Nation Building

Here’s a topic I have never written about before… Nation Building. I just want to point you to a great article I read in the Globe yesterday that puts some meat on the question of “Nation Building,” when has it happened before? How long does it take? What is really happening? How does it start and how does it finish?

Here’s the crux of the argument in “How to build a nation” – The Boston Globe

“Identities are chosen strategically, they evolve over time, and people make decisions about what identities to prioritize,” said Jeremy Weinstein, a political science professor at Stanford University who studies ethnic politics and democratic transition in Africa. “This suggests there is room for fluidity and change.”

The lesson of history, it appears, is that tribal division isn’t a permanent condition: It’s just the default when people don’t yet have a nation they have a good reason to identify with. As it turns out, there are examples to follow. And it does not take centuries — or even more than a generation — to build a sense of citizenship. In fact, what we know about forging national identities actually makes the situation in the Middle East seem less dire than it would first appear. (from “How to build a nation” – The Boston Globe)

An excellent article.

Update on Spotify II

I have become a total Spotify addict. I have almost totally stopped downloading MP3s and am gradually locating all my favorite music on Spotify. I posed a couple of semi-sceptical notes when I first started using Spotify and so I am due for an update, right?

So what has happened since? I find that I am using Spotify on my iPhone and on my computer, all the time. Occasionally I will dip back into my large iTunes collection to remind me of artists that I want to listen to. But I promptly go onto Spotify, and search for the artist and grab all their albums not just the one or two I had in iTunes.

It turns out that for me, not ‘owning’ the mp3s is not a big deal at all. I am almost always online when I am playing music, either on a computer or an iPhone. And when I am not actually online (on a plane for example) it is easy to make selected play lists available on my iPhone as long as I thought of it ahead of time.

Comparing it to Rhapsody, they are very similar services. They cost the same and seem to have similar sized catalogs. At least, most of the music I want I can find on either one. Still somehow I found that I am using Spotify much more often than I used Rhapsody. Rhapsody does not have a ‘real’ mac application so you have to have it running in a browser window which can be a nuisance.  Also the Spotify UI experience is a little more streamlined (although it misses some really important features that Rhapsody has.)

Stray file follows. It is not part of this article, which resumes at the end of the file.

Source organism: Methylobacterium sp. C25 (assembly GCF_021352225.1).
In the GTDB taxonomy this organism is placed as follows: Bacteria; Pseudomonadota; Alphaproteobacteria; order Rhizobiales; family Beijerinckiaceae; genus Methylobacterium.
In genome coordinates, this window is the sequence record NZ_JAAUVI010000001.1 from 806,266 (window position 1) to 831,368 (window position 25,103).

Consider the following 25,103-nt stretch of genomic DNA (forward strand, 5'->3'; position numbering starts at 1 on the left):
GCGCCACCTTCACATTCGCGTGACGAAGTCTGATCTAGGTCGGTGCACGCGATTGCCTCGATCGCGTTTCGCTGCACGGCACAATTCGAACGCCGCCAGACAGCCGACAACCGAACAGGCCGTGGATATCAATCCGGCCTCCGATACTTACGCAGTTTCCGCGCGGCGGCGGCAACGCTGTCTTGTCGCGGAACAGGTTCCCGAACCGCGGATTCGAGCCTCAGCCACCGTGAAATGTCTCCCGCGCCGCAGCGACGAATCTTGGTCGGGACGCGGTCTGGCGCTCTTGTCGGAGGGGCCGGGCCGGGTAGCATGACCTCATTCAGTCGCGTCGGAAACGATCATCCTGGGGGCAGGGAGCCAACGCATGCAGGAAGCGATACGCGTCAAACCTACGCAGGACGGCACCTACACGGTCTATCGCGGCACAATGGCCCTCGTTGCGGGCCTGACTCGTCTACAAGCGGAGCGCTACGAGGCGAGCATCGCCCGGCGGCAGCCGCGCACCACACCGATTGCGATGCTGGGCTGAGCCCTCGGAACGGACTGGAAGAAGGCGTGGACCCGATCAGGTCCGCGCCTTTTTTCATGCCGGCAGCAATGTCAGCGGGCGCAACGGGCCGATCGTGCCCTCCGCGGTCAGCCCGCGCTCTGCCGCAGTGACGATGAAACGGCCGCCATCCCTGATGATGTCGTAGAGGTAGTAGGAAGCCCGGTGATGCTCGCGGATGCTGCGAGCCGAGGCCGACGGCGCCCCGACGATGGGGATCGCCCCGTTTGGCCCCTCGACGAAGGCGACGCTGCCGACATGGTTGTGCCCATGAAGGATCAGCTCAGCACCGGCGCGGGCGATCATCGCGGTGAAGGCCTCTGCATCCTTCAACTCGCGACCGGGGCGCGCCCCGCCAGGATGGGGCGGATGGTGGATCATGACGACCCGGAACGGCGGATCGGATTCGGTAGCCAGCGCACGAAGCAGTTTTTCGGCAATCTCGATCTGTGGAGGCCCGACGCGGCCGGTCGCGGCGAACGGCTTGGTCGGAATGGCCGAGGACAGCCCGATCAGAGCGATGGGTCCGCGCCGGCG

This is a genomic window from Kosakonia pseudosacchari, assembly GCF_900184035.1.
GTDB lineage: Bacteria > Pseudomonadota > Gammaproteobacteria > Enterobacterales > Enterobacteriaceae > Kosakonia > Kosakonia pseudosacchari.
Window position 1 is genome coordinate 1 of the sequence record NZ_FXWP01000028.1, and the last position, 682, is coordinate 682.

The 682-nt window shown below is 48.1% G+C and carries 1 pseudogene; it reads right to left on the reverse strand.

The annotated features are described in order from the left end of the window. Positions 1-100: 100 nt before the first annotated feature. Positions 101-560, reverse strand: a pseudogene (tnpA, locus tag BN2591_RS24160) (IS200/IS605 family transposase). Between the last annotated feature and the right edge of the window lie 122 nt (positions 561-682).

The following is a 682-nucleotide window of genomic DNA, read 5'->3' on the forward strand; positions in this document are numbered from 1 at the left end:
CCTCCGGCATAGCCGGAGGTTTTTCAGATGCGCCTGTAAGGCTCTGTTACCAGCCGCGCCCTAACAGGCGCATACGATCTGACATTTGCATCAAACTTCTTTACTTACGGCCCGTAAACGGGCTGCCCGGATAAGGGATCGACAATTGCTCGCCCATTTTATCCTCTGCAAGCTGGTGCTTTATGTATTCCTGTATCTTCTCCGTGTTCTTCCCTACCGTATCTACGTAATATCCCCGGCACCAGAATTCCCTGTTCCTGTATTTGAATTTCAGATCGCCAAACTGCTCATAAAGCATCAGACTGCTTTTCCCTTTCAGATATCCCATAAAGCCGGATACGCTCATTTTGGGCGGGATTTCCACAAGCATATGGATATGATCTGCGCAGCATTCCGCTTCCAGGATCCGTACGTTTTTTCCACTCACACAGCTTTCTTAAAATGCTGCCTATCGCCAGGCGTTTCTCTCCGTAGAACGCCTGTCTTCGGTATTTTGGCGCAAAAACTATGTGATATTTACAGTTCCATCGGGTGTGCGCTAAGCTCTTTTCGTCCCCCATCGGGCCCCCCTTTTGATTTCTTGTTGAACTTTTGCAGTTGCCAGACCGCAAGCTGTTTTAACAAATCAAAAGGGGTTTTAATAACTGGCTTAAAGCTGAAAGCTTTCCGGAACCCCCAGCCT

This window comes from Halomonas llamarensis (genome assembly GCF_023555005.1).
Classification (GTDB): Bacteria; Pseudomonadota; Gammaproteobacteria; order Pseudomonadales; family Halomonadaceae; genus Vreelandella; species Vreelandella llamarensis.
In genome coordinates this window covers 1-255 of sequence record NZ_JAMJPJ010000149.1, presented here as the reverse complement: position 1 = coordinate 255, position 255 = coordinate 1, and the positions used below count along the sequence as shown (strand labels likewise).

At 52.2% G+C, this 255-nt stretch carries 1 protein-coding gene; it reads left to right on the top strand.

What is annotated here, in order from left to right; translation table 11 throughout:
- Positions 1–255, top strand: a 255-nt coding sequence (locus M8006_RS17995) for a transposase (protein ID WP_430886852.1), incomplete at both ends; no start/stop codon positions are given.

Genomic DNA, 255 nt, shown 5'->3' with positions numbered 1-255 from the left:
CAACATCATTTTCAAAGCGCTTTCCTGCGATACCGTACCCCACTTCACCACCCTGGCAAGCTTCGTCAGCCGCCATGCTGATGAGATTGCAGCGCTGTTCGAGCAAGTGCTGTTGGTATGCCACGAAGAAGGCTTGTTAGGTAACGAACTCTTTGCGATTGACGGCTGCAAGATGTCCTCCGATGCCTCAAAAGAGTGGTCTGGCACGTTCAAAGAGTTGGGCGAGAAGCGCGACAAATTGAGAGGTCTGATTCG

Comparing it to Pandora, the clear difference is that on Spotify you can play the specific album and/or track you want, over and over again if you want. On Pandora you can just ask for music that ‘sounds like’ another track. And while it does a decent job, you often want to listen specifically to Madeleine Peyroux and no one else.

Comparing it to iTunes, the clear difference is that I don’t own any music. And if tomorrow Spotify goes out of business or I decide to stop subscribing, my whole ‘collection’ disappears. What I own is the list of music that I like, and presumably I would be able to move the list over to the next service. Also I am constantly discovering new music and so my iTunes collection has lots of stuff that I don’t listen to anymore. On the other hand, lots of stuff, like NPR interviews, Technical podcasts, lecture series and other material is only available as mp3 and so I will keep using iTunes for that, I am sure.

What about the new integration with Facebook? Not sure yet. What music I listen to is no secret. But it is a little weird that people in my network can watch my listening habits, play by play as it were, and I listen to a lot of music. As soon as I wake up the music goes on.

Anyway, all in all, Spotify is great and is now my primary music service.

Check out CityPockets

I’ve been using various Groupon-ish web sites to great advantage. Whether it’s Groupon itself, or LivingSocial, OpenTable and others, I send all their offers to an email folder and scan the 10-15 offers I get a day in one glance (2 seconds) to see if anything jumps out. I end up buying a coupon from one of them about once a month.

Along comes CityPockets. The site solves the problem of how to remember what coupons you have and especially reminds you to use them if you lose track of what you have. It actually can log into each of your groupon-ish accounts and grab whatever new coupons appears there and displays them in one unified list.